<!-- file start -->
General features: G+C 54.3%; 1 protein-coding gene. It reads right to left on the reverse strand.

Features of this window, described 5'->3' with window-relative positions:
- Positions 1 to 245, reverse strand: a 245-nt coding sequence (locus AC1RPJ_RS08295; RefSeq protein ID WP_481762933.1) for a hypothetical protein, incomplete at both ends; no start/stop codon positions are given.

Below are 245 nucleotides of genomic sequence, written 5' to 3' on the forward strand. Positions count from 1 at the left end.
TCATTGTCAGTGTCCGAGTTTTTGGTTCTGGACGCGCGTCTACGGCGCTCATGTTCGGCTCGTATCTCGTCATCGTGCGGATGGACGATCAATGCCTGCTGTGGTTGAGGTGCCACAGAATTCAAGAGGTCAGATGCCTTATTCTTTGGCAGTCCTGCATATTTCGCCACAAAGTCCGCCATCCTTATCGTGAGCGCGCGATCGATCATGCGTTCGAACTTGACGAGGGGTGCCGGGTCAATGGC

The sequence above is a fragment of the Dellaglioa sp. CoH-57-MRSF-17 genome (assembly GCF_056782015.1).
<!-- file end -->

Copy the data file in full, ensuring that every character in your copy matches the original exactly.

General features: G+C 54.3%; 1 protein-coding gene. It reads right to left on the reverse strand.

Features of this window, described 5'->3' with window-relative positions:
- Positions 1 to 245, reverse strand: a 245-nt coding sequence (locus AC1RPJ_RS08295; RefSeq protein ID WP_481762933.1) for a hypothetical protein, incomplete at both ends; no start/stop codon positions are given.

Below are 245 nucleotides of genomic sequence, written 5' to 3' on the forward strand. Positions count from 1 at the left end.
TCATTGTCAGTGTCCGAGTTTTTGGTTCTGGACGCGCGTCTACGGCGCTCATGTTCGGCTCGTATCTCGTCATCGTGCGGATGGACGATCAATGCCTGCTGTGGTTGAGGTGCCACAGAATTCAAGAGGTCAGATGCCTTATTCTTTGGCAGTCCTGCATATTTCGCCACAAAGTCCGCCATCCTTATCGTGAGCGCGCGATCGATCATGCGTTCGAACTTGACGAGGGGTGCCGGGTCAATGGC

The sequence above is a fragment of the Dellaglioa sp. CoH-57-MRSF-17 genome (assembly GCF_056782015.1).